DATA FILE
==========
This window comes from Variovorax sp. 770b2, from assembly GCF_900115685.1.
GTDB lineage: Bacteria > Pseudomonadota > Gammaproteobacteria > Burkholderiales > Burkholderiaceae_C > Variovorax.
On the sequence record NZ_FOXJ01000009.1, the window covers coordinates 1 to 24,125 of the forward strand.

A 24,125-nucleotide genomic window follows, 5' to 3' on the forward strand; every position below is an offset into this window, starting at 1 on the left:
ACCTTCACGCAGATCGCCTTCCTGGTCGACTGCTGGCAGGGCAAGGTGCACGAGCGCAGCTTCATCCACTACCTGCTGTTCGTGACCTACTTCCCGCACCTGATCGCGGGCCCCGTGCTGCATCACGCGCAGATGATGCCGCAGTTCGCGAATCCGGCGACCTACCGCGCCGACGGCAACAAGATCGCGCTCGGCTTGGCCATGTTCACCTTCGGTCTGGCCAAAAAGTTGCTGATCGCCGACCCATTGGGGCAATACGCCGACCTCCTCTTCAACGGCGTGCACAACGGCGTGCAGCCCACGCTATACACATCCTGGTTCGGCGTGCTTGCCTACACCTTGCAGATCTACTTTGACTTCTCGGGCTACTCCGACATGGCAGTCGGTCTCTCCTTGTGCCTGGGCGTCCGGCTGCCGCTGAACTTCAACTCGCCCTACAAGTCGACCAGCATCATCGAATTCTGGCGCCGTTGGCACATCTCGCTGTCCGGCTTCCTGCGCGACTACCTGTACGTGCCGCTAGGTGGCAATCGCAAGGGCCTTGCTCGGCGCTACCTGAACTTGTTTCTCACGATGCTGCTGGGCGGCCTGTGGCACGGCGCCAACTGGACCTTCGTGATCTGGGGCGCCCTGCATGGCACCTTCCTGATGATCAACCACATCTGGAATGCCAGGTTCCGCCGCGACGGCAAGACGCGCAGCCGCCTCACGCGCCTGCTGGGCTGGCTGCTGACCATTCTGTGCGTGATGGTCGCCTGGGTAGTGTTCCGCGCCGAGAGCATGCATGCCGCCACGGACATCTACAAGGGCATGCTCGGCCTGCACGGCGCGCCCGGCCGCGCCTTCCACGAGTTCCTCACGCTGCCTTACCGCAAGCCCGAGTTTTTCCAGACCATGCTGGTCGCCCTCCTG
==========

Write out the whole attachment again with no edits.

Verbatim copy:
This window comes from Variovorax sp. 770b2, from assembly GCF_900115685.1.
GTDB lineage: Bacteria > Pseudomonadota > Gammaproteobacteria > Burkholderiales > Burkholderiaceae_C > Variovorax.
On the sequence record NZ_FOXJ01000009.1, the window covers coordinates 1 to 24,125 of the forward strand.

A 24,125-nucleotide genomic window follows, 5' to 3' on the forward strand; every position below is an offset into this window, starting at 1 on the left:
ACCTTCACGCAGATCGCCTTCCTGGTCGACTGCTGGCAGGGCAAGGTGCACGAGCGCAGCTTCATCCACTACCTGCTGTTCGTGACCTACTTCCCGCACCTGATCGCGGGCCCCGTGCTGCATCACGCGCAGATGATGCCGCAGTTCGCGAATCCGGCGACCTACCGCGCCGACGGCAACAAGATCGCGCTCGGCTTGGCCATGTTCACCTTCGGTCTGGCCAAAAAGTTGCTGATCGCCGACCCATTGGGGCAATACGCCGACCTCCTCTTCAACGGCGTGCACAACGGCGTGCAGCCCACGCTATACACATCCTGGTTCGGCGTGCTTGCCTACACCTTGCAGATCTACTTTGACTTCTCGGGCTACTCCGACATGGCAGTCGGTCTCTCCTTGTGCCTGGGCGTCCGGCTGCCGCTGAACTTCAACTCGCCCTACAAGTCGACCAGCATCATCGAATTCTGGCGCCGTTGGCACATCTCGCTGTCCGGCTTCCTGCGCGACTACCTGTACGTGCCGCTAGGTGGCAATCGCAAGGGCCTTGCTCGGCGCTACCTGAACTTGTTTCTCACGATGCTGCTGGGCGGCCTGTGGCACGGCGCCAACTGGACCTTCGTGATCTGGGGCGCCCTGCATGGCACCTTCCTGATGATCAACCACATCTGGAATGCCAGGTTCCGCCGCGACGGCAAGACGCGCAGCCGCCTCACGCGCCTGCTGGGCTGGCTGCTGACCATTCTGTGCGTGATGGTCGCCTGGGTAGTGTTCCGCGCCGAGAGCATGCATGCCGCCACGGACATCTACAAGGGCATGCTCGGCCTGCACGGCGCGCCCGGCCGCGCCTTCCACGAGTTCCTCACGCTGCCTTACCGCAAGCCCGAGTTTTTCCAGACCATGCTGGTCGCCCTCCTG